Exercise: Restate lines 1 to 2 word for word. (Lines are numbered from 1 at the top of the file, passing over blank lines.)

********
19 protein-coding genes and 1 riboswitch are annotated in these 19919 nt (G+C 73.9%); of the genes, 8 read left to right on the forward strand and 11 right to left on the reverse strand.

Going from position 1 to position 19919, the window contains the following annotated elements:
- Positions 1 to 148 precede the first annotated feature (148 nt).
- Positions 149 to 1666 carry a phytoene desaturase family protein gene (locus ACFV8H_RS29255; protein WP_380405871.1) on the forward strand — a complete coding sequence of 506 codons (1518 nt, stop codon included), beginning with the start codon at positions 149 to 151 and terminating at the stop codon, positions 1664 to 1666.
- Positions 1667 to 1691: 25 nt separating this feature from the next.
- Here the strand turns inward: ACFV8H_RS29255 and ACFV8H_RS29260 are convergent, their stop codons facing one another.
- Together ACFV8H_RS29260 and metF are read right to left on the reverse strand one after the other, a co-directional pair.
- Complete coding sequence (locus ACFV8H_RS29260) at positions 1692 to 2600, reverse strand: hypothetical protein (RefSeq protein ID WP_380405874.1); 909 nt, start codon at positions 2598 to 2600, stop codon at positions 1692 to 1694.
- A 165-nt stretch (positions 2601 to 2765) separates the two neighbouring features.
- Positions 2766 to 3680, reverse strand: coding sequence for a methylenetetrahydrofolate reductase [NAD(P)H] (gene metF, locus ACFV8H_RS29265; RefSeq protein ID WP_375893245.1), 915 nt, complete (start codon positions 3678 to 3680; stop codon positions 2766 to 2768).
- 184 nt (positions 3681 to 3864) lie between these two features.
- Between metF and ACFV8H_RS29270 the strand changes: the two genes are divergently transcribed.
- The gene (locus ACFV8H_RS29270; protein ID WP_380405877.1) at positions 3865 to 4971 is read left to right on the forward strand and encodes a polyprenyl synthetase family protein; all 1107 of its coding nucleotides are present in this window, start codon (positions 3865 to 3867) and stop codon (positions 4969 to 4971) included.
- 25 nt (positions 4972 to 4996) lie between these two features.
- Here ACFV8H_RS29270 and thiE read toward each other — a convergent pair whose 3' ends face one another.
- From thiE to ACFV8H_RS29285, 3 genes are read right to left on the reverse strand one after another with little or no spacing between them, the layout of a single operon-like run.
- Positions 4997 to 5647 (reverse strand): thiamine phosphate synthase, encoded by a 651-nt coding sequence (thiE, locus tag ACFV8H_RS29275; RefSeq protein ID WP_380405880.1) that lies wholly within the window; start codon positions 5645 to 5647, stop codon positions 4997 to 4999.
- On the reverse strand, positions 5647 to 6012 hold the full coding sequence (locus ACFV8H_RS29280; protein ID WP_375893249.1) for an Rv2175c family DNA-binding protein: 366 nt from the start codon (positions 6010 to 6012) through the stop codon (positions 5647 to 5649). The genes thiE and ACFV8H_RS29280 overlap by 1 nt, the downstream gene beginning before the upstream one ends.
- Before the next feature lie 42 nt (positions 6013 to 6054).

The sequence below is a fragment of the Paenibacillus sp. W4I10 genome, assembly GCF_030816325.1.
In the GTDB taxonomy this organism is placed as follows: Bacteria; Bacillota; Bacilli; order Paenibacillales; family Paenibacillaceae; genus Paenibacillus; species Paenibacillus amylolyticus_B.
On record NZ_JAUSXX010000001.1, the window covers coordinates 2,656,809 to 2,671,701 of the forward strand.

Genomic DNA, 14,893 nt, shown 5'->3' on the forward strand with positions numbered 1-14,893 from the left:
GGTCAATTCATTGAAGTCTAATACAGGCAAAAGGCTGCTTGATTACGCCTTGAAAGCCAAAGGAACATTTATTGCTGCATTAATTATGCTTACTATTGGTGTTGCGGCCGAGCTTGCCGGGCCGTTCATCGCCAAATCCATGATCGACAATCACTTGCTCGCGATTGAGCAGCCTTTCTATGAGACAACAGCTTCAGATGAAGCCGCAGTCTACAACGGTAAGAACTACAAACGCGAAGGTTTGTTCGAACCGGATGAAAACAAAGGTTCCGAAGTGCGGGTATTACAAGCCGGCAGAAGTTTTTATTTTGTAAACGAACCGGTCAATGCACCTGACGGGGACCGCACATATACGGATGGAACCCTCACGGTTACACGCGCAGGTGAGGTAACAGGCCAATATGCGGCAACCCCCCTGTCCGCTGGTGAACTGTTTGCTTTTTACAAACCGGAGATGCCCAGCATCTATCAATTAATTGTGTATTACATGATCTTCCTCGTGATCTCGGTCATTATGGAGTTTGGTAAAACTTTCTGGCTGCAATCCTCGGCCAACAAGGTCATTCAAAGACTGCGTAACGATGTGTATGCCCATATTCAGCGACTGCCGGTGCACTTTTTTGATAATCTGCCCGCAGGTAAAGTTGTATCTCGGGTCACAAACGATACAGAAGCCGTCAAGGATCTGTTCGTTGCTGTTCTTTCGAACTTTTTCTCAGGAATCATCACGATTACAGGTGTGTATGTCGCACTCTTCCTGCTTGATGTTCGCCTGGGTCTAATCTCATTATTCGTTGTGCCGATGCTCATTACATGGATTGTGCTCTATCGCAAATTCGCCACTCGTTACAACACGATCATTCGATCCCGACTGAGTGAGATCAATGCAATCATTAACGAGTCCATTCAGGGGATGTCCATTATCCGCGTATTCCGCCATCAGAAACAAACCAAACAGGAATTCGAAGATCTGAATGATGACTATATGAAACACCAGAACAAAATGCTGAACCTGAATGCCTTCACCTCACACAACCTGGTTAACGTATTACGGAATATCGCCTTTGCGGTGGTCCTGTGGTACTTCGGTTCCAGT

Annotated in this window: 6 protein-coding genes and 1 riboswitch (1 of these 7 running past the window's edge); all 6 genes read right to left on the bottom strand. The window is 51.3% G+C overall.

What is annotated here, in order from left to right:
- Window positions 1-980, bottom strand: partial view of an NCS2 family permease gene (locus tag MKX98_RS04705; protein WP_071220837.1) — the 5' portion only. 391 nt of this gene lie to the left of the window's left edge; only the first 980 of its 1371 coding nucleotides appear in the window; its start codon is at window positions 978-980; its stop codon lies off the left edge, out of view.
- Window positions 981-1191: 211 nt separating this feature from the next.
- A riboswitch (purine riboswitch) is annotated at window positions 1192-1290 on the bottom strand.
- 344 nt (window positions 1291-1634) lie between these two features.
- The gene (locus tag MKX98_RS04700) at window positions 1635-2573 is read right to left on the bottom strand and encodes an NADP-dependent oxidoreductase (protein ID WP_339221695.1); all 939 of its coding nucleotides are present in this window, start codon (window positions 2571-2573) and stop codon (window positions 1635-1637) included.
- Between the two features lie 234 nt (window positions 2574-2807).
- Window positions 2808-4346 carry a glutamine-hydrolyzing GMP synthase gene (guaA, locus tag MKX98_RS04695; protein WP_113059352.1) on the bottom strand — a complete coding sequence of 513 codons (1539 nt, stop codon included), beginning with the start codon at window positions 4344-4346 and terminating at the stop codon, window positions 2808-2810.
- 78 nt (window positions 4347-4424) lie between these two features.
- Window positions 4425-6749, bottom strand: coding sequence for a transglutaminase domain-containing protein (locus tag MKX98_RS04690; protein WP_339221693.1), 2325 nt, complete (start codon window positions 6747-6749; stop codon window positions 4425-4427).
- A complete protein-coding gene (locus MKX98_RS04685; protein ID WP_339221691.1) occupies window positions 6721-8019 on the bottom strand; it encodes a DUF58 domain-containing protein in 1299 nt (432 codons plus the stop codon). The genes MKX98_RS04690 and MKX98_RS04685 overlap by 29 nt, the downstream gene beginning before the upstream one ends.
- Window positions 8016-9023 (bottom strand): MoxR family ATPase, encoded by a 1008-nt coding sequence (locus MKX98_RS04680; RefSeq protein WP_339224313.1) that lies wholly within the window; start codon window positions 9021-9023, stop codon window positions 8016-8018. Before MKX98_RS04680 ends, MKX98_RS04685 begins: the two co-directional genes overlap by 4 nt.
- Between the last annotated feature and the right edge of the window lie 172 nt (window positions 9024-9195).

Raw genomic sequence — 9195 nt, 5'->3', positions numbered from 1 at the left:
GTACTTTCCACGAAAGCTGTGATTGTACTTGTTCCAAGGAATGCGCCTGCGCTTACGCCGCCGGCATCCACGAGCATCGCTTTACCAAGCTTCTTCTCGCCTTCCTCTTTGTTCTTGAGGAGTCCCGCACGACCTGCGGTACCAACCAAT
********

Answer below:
19 protein-coding genes and 1 riboswitch are annotated in these 19919 nt (G+C 73.9%); of the genes, 8 read left to right on the forward strand and 11 right to left on the reverse strand.

Going from position 1 to position 19919, the window contains the following annotated elements: